The people of Ecuador are rising up to refound their country as a pluri-national homeland for all. This inspiring movement, with Ecuador's indigenous peoples at its heart, is part of the revolution spreading across the Americas, laying the groundwork for a new, fairer, world. Ecuador Rising aims to bring news and analysis of events unfolding in Ecuador to english speakers.

Thursday, April 09, 2009

Ecuador to sue Brazil's Odebrecht over plant

* Ecuador alleges plant construction was faulty

* To seek $210 mln in damages

* Odebrecht says rejects Ecuador's charges

* Latest move against foreign investors by Correa (Adds Odebrecht response in paragraphs 6 and 7)

By Alexandra Valencia

QUITO, April 7 (Reuters) - Ecuador said it would sue Brazilian builder Odebrecht for $210 million, alleging faulty construction of a hydroelectric plant, the latest move against foreign investors by President Rafael Correa ahead of an April 26 general election.

Correa frayed ties with Brazil last year after he expelled Odebrecht and later launched an international suit to halt payments on a Brazilian loan linked to the company.

"It was easy to see that Ecuador was swindled by Odebrecht," said Jorge Glass, a government official in charge of the planned lawsuits. "We will demand via courts about $210 million."

He declined to say when the suits would be filed, or if they would be filed abroad or in local courts.

Ecuador alleges that Odebrecht failed to build the San Francisco electricity plant properly, and illegally raised the price of the job. The plant had to shut down for repairs a year after its construction.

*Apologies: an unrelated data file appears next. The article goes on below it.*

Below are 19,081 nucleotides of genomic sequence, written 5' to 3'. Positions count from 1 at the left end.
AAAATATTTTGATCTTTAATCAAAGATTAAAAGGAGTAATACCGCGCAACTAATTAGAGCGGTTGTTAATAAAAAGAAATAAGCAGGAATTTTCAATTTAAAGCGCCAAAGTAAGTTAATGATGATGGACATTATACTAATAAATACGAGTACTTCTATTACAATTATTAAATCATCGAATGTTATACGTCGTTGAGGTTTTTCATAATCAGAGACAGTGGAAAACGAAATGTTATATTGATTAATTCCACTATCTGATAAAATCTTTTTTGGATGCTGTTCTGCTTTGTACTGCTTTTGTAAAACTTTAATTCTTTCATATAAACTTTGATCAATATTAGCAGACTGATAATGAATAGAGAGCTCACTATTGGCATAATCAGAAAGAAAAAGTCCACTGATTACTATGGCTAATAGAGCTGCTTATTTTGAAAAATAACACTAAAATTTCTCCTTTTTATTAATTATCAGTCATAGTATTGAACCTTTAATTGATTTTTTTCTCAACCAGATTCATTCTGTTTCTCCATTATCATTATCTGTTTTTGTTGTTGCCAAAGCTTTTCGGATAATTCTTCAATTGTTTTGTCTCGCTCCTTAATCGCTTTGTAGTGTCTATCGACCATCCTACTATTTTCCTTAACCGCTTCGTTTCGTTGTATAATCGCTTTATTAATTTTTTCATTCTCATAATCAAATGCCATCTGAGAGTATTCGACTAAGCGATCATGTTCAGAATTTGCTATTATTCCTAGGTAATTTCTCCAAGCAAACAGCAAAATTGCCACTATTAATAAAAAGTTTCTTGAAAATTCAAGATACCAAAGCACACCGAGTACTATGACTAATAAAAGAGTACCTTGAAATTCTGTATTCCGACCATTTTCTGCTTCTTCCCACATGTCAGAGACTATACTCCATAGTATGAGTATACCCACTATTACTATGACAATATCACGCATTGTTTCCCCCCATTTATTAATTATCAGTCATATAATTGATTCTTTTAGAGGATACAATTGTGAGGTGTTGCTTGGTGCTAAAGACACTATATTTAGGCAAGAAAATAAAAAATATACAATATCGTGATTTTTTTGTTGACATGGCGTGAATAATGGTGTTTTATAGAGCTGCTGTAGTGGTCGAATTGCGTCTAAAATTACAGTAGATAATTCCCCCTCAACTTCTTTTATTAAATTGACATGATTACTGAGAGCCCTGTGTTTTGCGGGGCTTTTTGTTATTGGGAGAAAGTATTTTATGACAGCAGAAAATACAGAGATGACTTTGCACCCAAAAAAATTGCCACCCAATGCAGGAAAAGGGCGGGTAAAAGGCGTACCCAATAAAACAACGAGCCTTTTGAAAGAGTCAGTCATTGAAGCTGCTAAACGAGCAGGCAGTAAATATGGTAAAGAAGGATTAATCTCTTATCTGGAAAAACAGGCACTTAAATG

Odebrecht said in a written statement it rejects any charges of wrongdoing and has no knowledge of the findings of an audit group hired by Ecuador to examine the San Francisco plant.

"We have hired an international engineering company to clarify the temporary disruption of San Francisco," the company said. "Odebrech continues open for talks."


Even as the global crisis hurts Ecuador's economy and government income, Correa remains aggressive with foreign investors, seeking to gain more benefits for the state in new deals.

Correa is expected to win re-election and key local government seats to consolidate his socialist revolution in the April 26 general election, pollsters say.

Since taking office in 2007, he has remained popular, in part because of his tough stance against foreign investors whom he accuses of pillaging the OPEC nation's wealth.

Most Ecuadoreans have applauded Correa's move to default on $3.2 billion in foreign debt he charges was issued illegally by past administrations.

Analysts expect Correa to propose tough terms to bond holders in restructuring the defaulted debt.

In September, Correa ejected Odebrecht and sent troops to seize its projects in the Andean nation, only days before a referendum on extending his powers.

Correa has refused to settle the row with Odebrecht.

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